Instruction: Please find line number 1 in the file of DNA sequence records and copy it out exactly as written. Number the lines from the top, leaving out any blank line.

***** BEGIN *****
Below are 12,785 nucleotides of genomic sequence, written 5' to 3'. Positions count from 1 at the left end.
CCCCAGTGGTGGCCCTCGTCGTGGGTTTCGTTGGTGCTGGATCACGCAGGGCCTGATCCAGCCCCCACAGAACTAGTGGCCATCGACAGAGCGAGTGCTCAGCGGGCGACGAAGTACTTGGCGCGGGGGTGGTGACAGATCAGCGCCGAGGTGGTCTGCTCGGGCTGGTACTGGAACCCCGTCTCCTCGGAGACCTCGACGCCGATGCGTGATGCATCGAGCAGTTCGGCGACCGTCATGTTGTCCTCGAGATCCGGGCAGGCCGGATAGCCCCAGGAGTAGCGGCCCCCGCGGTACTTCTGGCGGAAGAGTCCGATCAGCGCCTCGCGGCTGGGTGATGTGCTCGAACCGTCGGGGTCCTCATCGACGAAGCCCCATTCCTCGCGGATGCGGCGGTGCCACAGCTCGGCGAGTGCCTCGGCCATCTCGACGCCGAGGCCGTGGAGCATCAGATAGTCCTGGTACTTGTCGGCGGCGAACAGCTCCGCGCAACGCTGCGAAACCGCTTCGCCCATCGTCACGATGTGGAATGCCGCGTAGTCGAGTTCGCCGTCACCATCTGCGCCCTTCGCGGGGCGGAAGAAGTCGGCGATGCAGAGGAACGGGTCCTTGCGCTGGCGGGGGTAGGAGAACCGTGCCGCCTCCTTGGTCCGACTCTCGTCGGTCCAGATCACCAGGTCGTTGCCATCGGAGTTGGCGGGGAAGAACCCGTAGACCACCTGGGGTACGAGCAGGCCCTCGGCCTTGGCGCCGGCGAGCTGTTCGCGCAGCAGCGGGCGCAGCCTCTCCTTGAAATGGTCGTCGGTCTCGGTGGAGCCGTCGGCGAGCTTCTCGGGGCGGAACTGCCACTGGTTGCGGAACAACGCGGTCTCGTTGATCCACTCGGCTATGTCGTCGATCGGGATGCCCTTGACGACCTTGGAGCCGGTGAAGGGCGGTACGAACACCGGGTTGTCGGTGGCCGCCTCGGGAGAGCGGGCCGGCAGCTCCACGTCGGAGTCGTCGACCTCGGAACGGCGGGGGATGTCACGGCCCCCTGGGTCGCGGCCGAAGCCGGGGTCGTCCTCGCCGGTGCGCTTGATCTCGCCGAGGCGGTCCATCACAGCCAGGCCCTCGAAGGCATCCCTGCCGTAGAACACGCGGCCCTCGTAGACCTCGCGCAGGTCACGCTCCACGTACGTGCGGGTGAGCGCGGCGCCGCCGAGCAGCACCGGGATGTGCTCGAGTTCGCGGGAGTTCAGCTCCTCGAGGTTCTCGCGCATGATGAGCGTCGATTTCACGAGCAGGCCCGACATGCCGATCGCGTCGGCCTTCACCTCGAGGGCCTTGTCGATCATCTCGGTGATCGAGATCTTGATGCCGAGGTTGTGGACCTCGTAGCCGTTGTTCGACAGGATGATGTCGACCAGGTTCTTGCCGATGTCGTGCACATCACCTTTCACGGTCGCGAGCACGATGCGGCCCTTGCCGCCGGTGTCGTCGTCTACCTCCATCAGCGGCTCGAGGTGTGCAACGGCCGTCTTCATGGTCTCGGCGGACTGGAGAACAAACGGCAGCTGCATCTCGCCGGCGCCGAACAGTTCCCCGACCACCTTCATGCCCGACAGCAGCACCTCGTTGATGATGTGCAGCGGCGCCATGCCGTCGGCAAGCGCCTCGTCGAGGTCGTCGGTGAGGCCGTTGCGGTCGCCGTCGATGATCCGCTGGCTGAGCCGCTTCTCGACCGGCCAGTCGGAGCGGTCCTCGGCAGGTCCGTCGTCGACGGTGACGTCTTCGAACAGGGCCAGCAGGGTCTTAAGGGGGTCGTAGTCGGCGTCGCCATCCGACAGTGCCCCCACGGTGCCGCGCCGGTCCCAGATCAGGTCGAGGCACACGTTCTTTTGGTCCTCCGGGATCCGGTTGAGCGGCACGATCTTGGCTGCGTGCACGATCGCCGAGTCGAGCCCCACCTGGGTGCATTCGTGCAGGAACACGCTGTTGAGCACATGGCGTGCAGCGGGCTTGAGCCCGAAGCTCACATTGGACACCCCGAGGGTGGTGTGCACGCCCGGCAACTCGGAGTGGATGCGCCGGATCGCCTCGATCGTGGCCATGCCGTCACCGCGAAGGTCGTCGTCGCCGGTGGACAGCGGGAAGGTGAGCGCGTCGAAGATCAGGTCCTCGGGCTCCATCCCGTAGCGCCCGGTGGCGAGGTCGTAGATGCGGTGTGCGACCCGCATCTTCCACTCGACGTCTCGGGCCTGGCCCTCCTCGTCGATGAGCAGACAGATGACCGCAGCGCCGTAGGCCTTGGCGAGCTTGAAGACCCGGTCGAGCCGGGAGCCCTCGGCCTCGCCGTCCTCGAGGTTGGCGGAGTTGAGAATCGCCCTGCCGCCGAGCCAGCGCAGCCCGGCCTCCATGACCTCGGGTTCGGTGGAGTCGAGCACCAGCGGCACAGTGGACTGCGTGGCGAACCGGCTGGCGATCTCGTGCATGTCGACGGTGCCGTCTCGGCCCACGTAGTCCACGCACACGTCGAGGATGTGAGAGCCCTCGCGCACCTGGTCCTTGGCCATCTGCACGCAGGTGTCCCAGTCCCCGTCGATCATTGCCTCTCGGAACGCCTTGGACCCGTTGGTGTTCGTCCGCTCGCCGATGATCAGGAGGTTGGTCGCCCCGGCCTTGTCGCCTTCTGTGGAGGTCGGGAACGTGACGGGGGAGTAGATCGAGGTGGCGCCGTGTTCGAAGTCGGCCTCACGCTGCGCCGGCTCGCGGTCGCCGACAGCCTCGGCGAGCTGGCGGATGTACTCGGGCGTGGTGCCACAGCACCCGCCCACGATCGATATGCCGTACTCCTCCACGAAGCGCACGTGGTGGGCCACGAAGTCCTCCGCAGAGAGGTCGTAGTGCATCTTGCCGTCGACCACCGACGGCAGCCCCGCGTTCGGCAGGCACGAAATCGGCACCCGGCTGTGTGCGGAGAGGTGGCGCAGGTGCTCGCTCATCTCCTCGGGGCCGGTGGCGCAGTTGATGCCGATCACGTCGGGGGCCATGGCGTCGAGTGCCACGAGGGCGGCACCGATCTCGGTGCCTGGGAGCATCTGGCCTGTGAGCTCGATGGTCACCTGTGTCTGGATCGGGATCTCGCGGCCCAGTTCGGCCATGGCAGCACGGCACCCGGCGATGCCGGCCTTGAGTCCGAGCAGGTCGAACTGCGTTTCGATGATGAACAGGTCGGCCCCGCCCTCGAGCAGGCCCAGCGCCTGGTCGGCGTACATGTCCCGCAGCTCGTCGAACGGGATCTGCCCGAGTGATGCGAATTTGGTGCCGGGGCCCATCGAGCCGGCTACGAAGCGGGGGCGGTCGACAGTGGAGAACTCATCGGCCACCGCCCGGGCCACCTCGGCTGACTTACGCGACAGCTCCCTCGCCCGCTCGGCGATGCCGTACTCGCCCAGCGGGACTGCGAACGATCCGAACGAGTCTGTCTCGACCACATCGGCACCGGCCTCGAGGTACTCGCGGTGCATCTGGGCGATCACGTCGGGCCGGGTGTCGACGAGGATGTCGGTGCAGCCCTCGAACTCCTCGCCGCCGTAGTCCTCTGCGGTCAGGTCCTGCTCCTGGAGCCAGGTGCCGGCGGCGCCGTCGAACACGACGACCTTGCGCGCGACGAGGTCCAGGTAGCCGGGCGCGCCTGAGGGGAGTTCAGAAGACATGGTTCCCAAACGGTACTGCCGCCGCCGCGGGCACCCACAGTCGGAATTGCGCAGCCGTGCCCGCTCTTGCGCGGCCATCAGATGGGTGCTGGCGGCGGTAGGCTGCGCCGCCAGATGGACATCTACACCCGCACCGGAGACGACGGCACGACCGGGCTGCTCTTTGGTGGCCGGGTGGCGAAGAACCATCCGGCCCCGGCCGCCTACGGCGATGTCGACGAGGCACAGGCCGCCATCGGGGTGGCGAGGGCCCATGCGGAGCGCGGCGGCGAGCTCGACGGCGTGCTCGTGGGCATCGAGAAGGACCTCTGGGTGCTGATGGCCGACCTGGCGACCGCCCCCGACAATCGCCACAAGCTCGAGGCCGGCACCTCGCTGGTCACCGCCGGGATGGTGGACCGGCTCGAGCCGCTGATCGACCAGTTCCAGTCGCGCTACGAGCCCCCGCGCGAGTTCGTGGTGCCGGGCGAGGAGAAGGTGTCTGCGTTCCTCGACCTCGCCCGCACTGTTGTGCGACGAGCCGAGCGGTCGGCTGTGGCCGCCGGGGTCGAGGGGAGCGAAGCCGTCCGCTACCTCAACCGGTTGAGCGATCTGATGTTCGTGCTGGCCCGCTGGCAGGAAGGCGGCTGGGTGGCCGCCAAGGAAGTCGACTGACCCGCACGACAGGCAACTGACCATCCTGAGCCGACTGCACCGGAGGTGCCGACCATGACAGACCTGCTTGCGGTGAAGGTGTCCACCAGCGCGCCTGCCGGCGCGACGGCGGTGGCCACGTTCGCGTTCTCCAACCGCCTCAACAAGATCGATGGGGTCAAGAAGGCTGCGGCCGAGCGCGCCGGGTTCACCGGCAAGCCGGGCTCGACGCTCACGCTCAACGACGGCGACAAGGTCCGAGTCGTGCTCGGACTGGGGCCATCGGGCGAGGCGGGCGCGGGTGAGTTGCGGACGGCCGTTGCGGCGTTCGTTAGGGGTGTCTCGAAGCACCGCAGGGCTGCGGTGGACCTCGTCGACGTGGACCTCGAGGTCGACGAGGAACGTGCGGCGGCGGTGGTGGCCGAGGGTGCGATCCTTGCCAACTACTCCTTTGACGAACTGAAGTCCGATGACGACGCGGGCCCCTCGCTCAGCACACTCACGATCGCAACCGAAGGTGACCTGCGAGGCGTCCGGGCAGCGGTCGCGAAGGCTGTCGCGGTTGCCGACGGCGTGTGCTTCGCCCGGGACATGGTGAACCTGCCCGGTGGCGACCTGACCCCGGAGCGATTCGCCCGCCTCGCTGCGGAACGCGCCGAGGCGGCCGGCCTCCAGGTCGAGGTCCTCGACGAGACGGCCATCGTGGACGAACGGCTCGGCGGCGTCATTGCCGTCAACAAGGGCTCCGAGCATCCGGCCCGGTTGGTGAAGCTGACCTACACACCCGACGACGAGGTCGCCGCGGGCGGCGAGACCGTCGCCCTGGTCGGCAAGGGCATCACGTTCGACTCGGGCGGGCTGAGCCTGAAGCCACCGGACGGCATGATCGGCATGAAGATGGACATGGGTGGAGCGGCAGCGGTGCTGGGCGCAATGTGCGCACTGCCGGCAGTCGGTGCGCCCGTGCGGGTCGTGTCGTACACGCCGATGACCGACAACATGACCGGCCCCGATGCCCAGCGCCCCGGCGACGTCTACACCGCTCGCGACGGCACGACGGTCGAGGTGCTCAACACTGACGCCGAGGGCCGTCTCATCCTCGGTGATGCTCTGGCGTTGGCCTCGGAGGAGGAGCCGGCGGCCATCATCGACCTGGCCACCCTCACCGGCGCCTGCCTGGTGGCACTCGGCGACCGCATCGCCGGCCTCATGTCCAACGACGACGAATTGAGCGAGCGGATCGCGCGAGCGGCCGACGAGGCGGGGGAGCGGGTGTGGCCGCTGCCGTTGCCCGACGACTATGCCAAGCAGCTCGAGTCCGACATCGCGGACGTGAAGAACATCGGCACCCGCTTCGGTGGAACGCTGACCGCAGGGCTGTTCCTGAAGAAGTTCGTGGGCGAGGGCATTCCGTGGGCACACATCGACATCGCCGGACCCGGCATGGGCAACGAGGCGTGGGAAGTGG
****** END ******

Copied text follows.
Below are 12,785 nucleotides of genomic sequence, written 5' to 3'. Positions count from 1 at the left end.